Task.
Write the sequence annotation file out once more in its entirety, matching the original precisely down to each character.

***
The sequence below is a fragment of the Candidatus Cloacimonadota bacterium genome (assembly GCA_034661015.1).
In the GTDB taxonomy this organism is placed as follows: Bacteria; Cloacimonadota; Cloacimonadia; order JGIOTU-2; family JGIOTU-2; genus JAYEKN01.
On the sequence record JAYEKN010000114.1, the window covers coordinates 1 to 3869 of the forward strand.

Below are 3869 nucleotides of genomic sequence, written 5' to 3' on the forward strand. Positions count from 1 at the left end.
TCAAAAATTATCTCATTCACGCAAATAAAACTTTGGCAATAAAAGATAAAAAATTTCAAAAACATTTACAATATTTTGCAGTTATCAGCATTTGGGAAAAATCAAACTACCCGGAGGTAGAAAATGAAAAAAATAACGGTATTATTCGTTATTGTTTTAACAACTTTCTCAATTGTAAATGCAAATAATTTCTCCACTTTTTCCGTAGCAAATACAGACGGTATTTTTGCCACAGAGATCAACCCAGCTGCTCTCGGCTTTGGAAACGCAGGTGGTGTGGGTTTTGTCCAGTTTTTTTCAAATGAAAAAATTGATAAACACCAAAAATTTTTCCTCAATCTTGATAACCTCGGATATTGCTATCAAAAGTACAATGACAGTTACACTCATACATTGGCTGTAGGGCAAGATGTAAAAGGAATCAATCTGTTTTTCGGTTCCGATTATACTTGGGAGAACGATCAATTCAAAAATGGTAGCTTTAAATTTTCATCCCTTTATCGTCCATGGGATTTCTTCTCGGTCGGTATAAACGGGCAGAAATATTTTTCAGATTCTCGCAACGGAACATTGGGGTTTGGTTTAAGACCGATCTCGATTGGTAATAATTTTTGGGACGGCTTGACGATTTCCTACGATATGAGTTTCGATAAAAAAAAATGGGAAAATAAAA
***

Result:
The sequence below is a fragment of the Candidatus Cloacimonadota bacterium genome (assembly GCA_034661015.1).
In the GTDB taxonomy this organism is placed as follows: Bacteria; Cloacimonadota; Cloacimonadia; order JGIOTU-2; family JGIOTU-2; genus JAYEKN01.
On the sequence record JAYEKN010000114.1, the window covers coordinates 1 to 3869 of the forward strand.

Below are 3869 nucleotides of genomic sequence, written 5' to 3' on the forward strand. Positions count from 1 at the left end.
TCAAAAATTATCTCATTCACGCAAATAAAACTTTGGCAATAAAAGATAAAAAATTTCAAAAACATTTACAATATTTTGCAGTTATCAGCATTTGGGAAAAATCAAACTACCCGGAGGTAGAAAATGAAAAAAATAACGGTATTATTCGTTATTGTTTTAACAACTTTCTCAATTGTAAATGCAAATAATTTCTCCACTTTTTCCGTAGCAAATACAGACGGTATTTTTGCCACAGAGATCAACCCAGCTGCTCTCGGCTTTGGAAACGCAGGTGGTGTGGGTTTTGTCCAGTTTTTTTCAAATGAAAAAATTGATAAACACCAAAAATTTTTCCTCAATCTTGATAACCTCGGATATTGCTATCAAAAGTACAATGACAGTTACACTCATACATTGGCTGTAGGGCAAGATGTAAAAGGAATCAATCTGTTTTTCGGTTCCGATTATACTTGGGAGAACGATCAATTCAAAAATGGTAGCTTTAAATTTTCATCCCTTTATCGTCCATGGGATTTCTTCTCGGTCGGTATAAACGGGCAGAAATATTTTTCAGATTCTCGCAACGGAACATTGGGGTTTGGTTTAAGACCGATCTCGATTGGTAATAATTTTTGGGACGGCTTGACGATTTCCTACGATATGAGTTTCGATAAAAAAAAATGGGAAAATAAAA